A very brief ’bout Face’

Somewhere in the mishmash that is the roster of the Harare International Festival of the Arts (Hifa), which ended last Sunday, Zimbabwe’s little ambiguities were showing. For one week each year, anti-Robert Mugabe artists get to binge on an uninterrupted flow of protest theatre.

For a few days, all manner of rights groups, including gay rights, get to come out — if only by keeping the thinnest of veils over their work. And, at least for a few days, we get to see white people in central Harare.

Then, when the fireworks that traditionally end the festival die down, everything goes back to normal; whites return to their enclaves and the façade of racial harmony drops, while rights activists return to the safety of their internet forums. But, for a week, everyone would have had their chance to play pretend.

Art has long been used as a form of protest in Zimbabwe, but the sharpness had been somewhat blunted by the unity government. Now with that deal faltering, the festival gave an opportunity to take shots, while still convincing audiences that things were getting better, slowly.

Ahead of the festival, organisers said Hifa “has come to be seen as an important symbol of something positive about Zimbabwe, unifying socially and culturally disparate groups … at a time of ideological conflict and political uncertainty [and] bringing huge audiences together to celebrate something positive — the healing and constructive capacity of the arts”.

And how does the festival go about doing this? With a wild schedule; this year’s edition swung from the ridiculously abstract opening-night opera concert, to the nude pictures hanging in the National Art Gallery as well as openly anti-establishment plays.

Somewhere in this whole jungle, Hifa was driving home its theme, “About Face”. Zimbabwe was turning, slowly, but turning anyway, even when nothing made any sense at all, like the abstract opening night concert, a staging of Carl Orff’s Carmina Burana, a mix of constantly changing lights, singing and dancing. This was presented by Spanish company La Fura dels Baus that produced the opening ceremony of the Barcelona Olympics in 1992.

Zimbabwe isn’t exactly opera country, or attuned to recitals of contemporary European classics, and so there were hundreds of blank stares at the stage, well into the show. Who could easily get this? Ballet dancers, caked in ash in one scene and hurling down bottles of whisky in the next, then writhing like shadows in the throbbing stage lights. Men solemnly carrying a prostrate woman atop long fiery pylons through the audience, as though it was some B-grade 1980s occult film.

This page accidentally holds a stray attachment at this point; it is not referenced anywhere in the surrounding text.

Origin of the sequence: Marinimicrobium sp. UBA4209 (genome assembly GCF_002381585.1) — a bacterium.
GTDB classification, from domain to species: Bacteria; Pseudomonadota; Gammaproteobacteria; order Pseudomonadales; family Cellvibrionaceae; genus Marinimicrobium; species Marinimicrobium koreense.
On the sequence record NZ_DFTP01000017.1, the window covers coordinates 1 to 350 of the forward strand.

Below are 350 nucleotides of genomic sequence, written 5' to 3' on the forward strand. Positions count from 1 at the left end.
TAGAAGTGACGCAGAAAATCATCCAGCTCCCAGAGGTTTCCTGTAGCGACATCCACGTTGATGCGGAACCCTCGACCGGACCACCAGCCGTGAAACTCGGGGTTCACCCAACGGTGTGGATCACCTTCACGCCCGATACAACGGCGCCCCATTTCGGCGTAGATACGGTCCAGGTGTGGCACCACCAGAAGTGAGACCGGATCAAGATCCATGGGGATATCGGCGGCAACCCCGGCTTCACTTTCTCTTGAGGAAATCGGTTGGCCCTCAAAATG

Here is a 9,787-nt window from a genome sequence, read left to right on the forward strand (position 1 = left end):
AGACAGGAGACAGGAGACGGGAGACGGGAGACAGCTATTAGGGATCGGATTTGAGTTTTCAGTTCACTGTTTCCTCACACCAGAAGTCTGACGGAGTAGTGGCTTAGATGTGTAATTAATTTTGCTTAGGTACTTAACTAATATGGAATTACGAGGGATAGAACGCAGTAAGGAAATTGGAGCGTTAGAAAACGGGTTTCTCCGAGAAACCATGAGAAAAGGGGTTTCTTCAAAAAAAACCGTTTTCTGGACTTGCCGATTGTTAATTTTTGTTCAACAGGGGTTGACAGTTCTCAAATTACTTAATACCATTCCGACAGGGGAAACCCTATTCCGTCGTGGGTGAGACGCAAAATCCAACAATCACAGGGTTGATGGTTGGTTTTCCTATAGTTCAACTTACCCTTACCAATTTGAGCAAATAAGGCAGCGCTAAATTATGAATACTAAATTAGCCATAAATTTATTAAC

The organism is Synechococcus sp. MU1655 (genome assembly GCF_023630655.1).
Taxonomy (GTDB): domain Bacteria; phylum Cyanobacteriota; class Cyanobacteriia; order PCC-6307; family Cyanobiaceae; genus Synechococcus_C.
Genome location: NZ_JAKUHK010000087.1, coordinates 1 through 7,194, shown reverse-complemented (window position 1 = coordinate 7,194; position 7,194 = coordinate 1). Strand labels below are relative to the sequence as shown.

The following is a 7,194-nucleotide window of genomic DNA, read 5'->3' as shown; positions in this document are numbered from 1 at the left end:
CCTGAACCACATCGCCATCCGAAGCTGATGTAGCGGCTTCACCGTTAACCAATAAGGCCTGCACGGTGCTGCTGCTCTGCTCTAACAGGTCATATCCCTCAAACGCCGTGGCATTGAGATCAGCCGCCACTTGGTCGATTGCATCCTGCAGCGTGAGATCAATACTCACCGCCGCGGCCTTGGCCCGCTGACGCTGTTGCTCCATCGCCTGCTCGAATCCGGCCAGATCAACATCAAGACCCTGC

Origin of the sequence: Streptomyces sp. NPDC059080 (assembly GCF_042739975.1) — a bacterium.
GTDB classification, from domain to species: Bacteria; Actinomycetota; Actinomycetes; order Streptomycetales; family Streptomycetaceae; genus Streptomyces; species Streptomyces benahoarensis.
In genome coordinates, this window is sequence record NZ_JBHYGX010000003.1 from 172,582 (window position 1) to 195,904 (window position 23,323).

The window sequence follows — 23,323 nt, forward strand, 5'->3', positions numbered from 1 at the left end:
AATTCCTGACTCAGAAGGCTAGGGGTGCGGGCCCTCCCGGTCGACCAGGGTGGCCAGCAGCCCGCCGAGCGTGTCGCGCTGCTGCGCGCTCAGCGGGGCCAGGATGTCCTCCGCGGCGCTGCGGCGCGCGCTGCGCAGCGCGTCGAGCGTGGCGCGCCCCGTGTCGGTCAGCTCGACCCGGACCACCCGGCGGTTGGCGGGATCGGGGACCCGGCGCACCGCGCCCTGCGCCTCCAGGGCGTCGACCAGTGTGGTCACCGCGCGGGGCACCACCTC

All this to the accompaniment of relentless wailing from two tenors, a soprano and a 100-piece choir.

The concert, according to a festival brief, was based on a collection of poems “telling of the wheel of fortune as we move through the turbulent times of our lives”.

That theme of constant change and renewal ran through much of the work at the festival, but it was the openly critical plays that drew the biggest crowds, and showed the many faces of Zimbabwe.

One would never have believed that, just weeks before the festival, police had cracked down on protest artists, seizing paintings and photographs from art galleries.

Daves Guzha, a producer and actor, turned heads with a play called Protest that showcased the talented South African actor Mncedisi Shabangu. It told the story of two artists: one jailed for opposing a dictatorship, and the other promoted for compromising with the regime. It was an interpretation of a play written by the former president of the Czech Republic, Vaclav Havel, but it was one that played to knowing nods from local art buffs who have often had to tone down their work to keep out of jail.

Then there was GPA, a sex-laden take on the coalition government. GPA normally refers to the Global Political Agreement, the deal that gave Zimbabwe the unity government. But Patience Tawengwa and director Mandisi Gobodi presented their “General Purpose Affiliations”, in which three sex-starved leaders discuss threesomes, arguing about who gets to have sex with a woman first. Nobody missed the point.

There was more. The woman who didn’t belong to a political party, by playwright Raisedon Baya, is a take on the hanging of Mbuya Nehanda, the woman who led Zimbabwe’s first Chimurenga uprising in 1898. It premiered on April 28, the anniversary of her hanging. But it dwelt more on how the new generation of revolutionaries were later to betray her sacrifice.

And then, in Election Day, there was the comical sight of a made-up African leader, resisting the begging of his wife to leave the country as a vote count showed he was heading for defeat. There were even twists of Shakespeare, with a Shona interpretation of Hamlet, Kupenga kwaHamlet (Hamlet’s insanity), which played to knowing winks and nudges.

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Jason Moyo
Guest Author

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